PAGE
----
The next thing that we should lose would be the spirit of vigorous alertness. And of that we have a kind of parable in what we see in the dumb animals. Suppose, for instance, that you catch a bird and take it into the safety of your home. And every day you tend it and feed it until at length it learns that food is certain. Do you know what happens, although you might not guess it? Do you know what every naturalist knows? Every instinct of that little captive is silently but surely being dulled. Once it was wild and everything was dark. The bird was at its best when things were dark. Once it didn’t know where its breakfast was when it awoke at dawn and was hungry. But now it knows—you are its little providence, and you have taught it what will come. And it is very sweet to have that certainty, but something better than sweetness is departing.
And that is what would happen to you and me could we see the content of tomorrow. It might be sweet, but what man cares for that if something better than sweetness were to go. I do not want a satisfying life. I want a life responsive and alert. I want to be quick to see and to hear and to seize upon the will of God. And what I say is, that this fine alertness, which is the mark of progress and of victory, would be more difficult a thousand times were we always certain of tomorrow. Many of you here have been to London. Well, what happened when you went to London? Didn’t you cover more ground in one day than many a Londoner does in half a year? He knows it all, every street of it, every park of it and every palace. You are alert because it is unknown. Or to put it another way, here is a man who has to sail for India in six months. He is home on furlough—he has six months to rest—and he gets so fat that you would hardly know him. But here is another man, a soldier, who any hour may get his call to active duty, and I tell you that is the man who is alert. No wandering very far from where his home is. No laying long plans for a fine summer. He knows that sooner or later he must go, perhaps tonight. That man may lose a little as anyone does when he chooses to live the soldier’s life. But he is always fit and always ready, and it is the uncertainty that makes him so. So is it with the uncertainty of death. So with the uncertainty of trial. And it is just the darkness of it all, the feeling that we don’t know what may come, that helps us to be watchful every day.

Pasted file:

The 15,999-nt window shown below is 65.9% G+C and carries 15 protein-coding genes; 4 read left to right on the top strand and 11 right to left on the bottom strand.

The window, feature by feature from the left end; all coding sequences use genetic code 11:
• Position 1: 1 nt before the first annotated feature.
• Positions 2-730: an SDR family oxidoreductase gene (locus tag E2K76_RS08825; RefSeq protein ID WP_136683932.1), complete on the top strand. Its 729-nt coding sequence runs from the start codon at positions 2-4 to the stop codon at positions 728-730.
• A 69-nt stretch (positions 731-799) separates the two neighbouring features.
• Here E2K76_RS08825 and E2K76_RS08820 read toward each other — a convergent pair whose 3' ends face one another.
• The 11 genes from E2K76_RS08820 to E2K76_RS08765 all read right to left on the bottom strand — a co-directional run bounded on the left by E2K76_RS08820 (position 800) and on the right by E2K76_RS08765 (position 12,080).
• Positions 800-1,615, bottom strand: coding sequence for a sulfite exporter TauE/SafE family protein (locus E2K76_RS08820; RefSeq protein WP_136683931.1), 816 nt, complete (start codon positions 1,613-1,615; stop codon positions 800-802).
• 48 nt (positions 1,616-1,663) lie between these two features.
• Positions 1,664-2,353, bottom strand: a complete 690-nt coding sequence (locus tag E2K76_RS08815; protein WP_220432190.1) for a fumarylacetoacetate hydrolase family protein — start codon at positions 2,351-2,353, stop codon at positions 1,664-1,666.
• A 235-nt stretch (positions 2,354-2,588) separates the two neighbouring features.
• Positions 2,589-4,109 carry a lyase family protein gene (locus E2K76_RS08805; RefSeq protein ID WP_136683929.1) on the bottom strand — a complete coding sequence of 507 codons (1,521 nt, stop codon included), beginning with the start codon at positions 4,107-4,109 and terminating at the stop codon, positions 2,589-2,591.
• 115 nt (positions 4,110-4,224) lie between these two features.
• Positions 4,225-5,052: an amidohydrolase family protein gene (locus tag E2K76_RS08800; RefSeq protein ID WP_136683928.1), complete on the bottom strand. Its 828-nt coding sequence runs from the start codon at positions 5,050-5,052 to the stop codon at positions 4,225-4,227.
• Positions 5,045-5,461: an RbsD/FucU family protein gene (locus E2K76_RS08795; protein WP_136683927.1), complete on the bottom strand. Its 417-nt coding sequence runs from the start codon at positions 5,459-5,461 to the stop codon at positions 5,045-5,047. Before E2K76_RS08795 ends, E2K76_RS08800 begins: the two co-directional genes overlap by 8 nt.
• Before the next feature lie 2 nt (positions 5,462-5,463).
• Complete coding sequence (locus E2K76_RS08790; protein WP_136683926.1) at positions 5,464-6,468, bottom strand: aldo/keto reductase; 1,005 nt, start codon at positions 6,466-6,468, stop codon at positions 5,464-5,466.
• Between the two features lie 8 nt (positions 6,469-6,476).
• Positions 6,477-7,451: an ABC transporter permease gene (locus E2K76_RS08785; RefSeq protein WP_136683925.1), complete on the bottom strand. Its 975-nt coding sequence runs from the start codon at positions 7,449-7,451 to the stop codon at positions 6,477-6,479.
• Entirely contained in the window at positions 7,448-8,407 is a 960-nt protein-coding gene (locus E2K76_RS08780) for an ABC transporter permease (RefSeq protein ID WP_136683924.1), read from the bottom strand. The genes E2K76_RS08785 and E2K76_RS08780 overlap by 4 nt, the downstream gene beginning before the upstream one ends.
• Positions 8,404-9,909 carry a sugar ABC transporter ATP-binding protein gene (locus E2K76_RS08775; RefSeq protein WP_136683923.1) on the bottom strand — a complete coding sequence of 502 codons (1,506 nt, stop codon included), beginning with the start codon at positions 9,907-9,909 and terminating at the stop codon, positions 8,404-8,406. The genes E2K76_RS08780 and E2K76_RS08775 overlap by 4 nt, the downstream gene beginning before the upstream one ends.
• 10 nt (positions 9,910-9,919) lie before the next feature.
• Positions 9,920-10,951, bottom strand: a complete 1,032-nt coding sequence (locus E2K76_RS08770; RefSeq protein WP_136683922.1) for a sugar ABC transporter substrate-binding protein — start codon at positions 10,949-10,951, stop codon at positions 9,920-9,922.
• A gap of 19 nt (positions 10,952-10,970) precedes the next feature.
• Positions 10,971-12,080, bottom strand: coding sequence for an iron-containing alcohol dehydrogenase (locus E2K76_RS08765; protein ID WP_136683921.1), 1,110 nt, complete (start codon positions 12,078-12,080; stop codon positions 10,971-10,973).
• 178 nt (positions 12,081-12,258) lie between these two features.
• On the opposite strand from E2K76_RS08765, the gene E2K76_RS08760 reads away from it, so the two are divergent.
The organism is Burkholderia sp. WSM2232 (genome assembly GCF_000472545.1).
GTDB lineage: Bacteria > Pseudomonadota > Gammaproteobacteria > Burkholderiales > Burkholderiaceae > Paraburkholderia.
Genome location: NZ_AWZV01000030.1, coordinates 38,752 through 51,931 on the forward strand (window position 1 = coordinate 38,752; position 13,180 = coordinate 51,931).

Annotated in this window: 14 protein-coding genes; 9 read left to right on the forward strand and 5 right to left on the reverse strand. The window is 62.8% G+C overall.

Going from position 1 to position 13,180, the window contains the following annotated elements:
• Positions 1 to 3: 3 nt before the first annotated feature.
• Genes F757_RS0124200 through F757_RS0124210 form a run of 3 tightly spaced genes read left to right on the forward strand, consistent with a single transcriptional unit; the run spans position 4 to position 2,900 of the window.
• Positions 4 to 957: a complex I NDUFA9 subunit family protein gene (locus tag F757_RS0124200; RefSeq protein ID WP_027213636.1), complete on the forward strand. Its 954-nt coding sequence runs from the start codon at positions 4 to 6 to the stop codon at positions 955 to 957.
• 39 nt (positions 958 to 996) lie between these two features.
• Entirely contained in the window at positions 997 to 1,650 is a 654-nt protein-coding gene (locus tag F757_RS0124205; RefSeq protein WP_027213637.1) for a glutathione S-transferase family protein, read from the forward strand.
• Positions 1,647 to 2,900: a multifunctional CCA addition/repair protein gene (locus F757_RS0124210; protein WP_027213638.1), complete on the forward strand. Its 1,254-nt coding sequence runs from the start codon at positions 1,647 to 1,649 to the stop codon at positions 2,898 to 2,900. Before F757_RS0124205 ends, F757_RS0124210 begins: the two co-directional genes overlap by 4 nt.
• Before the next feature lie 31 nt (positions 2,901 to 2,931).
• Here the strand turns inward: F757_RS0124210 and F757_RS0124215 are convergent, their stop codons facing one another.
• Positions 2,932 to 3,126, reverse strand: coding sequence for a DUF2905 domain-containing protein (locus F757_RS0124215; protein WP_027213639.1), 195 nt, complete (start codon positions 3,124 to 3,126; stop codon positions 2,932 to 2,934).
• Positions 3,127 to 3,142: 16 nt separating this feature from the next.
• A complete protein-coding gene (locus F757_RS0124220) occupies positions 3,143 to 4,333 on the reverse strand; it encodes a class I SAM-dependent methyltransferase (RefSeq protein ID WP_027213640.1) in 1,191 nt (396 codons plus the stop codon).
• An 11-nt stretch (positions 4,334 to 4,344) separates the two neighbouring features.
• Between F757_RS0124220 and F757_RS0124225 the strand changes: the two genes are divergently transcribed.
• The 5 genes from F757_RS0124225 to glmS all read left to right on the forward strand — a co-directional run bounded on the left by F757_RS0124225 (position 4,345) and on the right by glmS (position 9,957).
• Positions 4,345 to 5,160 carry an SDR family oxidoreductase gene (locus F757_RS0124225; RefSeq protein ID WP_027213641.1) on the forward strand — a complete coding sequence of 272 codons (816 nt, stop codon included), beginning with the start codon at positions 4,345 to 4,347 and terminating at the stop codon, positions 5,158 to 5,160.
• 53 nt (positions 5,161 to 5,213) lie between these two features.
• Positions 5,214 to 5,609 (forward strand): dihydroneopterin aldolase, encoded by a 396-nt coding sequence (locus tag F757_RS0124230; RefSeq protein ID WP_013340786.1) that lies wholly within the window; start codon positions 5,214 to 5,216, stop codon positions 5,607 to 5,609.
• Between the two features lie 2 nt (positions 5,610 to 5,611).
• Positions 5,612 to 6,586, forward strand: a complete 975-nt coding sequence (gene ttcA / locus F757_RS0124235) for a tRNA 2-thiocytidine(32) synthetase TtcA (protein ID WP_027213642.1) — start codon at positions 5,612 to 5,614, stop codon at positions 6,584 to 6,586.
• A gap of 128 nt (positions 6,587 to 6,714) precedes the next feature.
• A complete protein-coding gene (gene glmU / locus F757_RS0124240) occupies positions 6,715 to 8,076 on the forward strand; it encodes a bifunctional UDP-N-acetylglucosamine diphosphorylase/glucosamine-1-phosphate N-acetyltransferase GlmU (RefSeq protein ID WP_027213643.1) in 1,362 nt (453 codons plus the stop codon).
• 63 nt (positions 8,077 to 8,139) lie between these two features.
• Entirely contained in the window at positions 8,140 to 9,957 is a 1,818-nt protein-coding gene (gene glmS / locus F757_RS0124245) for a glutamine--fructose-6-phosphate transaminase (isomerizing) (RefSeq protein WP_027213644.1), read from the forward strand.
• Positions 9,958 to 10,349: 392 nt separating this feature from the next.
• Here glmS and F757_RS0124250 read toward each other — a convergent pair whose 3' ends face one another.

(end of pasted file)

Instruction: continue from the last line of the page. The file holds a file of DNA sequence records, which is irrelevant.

We Would Lose the Tenderness of Love
The next loss that I would mention is that of the tenderness of love. Do you wonder how that would go if we could see tomorrow? Well, in a word or two let me explain it. There is a fern known to every botanist which goes by the name of the sea-spleenwort. It is a very beautiful fern, dark green, burnished as if the angels had been busy with it, and you only find it where the breakers are and in the dark shadows of the caves. Take it out into the glare of the sun and gradually its beauty will depart. It has too passionate a hold on life to die. It will still flourish on the garden rockery. But never will you see it at its freest, save where the shadow is, the bare rock, and the murmur or wild music of the sea.
Now is there nothing in love akin to that—nothing in the affections of the heart? They become beautiful and doubly tender under the haunting shadow of uncertainty. I do not say that we should cease to love if we knew certainly all that was to be. Love is too deep for that, too vital, too intertangled with the roots of being. But I do say that wherever there is love, there is a wistful tenderness in love that nothing but uncertainty could give. Wherever a mother is praying for her children, wherever a father is working for his children, wherever husband and wife are knit together in the heavenly sacrament of wedded hearts, there the darkness that enwraps tomorrow is like the minor chord in a great melody that speaks in joy of a suggested sorrow and brightens sorrow with encircling joy. If we knew everything, love would be too hard. If we knew everything, love would be too easy. If we knew everything, we should be brokenhearted. If we knew everything, we should be unconcerned. And so our Maker in His perfect wisdom has made us a little lower than the angels, and even the angels cannot love as we do. If you knew your child would die next January, wouldn’t it be very hard for you to discipline him? Wouldn’t you be tempted every hour to say, “It doesn’t matter, let him have his way.” And so that child of yours would miss the discipline that he should carry over to eternity, and perhaps his endless future would be different because you knew the secret of tomorrow. It is far better that we do not know. It is better in the interest of love. It makes us stronger not to know the worst. It makes us tenderer not to know the best.
We Would Lose Our Trust in God
And then, finally, would there not be a loss of trust in God? I do not think that any one can doubt that. Here is a soldier, let us say, on the eve of some desperate engagement. The man has long forgotten his mother’s God, but old memories are coming back tonight. Perhaps he is praying although no one knows it, praying as he has not prayed since childhood, and the man is praying in the darkness because he knows not what a day may bring. Here is a patient, and tomorrow morning she has to undergo an operation. It is a very serious operation—very critical, and she knows it. And why is she lifting up her heart to heaven, and why are friends remembering her in prayer? Why? Because all the skill of all the schools cannot tell her what a day may bring. Tell that soldier that he will be safe and would his knees be bent in prayer tonight? Tell that patient that all is well with her and would her heart be clinging to that text? Ah, sirs, there may be many things which make it hard for us to trust in God, but the shrouded tomorrow makes it easier. Therefore I thank God for it tonight. It is a part of the ladder to the throne. Now we know in part and see in part, and perhaps the part is greater than the whole. The day is coming in the light of God when yesterdays and tomorrows should have fled. Meantime life is richer and not poorer because we know not what a day may bring.